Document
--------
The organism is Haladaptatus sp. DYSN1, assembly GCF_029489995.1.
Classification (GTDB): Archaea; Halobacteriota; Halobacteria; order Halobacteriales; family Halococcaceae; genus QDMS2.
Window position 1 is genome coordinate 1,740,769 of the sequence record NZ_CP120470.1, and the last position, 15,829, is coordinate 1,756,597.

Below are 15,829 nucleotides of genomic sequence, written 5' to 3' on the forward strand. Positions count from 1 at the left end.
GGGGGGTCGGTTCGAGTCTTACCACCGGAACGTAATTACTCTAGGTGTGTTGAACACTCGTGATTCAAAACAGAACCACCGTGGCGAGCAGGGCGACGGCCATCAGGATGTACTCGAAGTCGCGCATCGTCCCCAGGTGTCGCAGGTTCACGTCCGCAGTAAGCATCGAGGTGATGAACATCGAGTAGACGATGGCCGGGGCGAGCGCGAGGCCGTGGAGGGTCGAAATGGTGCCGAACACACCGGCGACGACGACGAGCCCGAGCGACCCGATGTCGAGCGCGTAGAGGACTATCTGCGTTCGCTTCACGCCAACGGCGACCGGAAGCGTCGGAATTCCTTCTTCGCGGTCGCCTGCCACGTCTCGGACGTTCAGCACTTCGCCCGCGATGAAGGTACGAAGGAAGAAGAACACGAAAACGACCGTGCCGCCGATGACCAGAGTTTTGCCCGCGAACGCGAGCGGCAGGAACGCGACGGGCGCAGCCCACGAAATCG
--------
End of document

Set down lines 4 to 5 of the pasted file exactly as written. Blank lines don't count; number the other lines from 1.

Below are 15,829 nucleotides of genomic sequence, written 5' to 3' on the forward strand. Positions count from 1 at the left end.
GGGGGGTCGGTTCGAGTCTTACCACCGGAACGTAATTACTCTAGGTGTGTTGAACACTCGTGATTCAAAACAGAACCACCGTGGCGAGCAGGGCGACGGCCATCAGGATGTACTCGAAGTCGCGCATCGTCCCCAGGTGTCGCAGGTTCACGTCCGCAGTAAGCATCGAGGTGATGAACATCGAGTAGACGATGGCCGGGGCGAGCGCGAGGCCGTGGAGGGTCGAAATGGTGCCGAACACACCGGCGACGACGACGAGCCCGAGCGACCCGATGTCGAGCGCGTAGAGGACTATCTGCGTTCGCTTCACGCCAACGGCGACCGGAAGCGTCGGAATTCCTTCTTCGCGGTCGCCTGCCACGTCTCGGACGTTCAGCACTTCGCCCGCGATGAAGGTACGAAGGAAGAAGAACACGAAAACGACCGTGCCGCCGATGACCAGAGTTTTGCCCGCGAACGCGAGCGGCAGGAACGCGACGGGCGCAGCCCACGAAATCG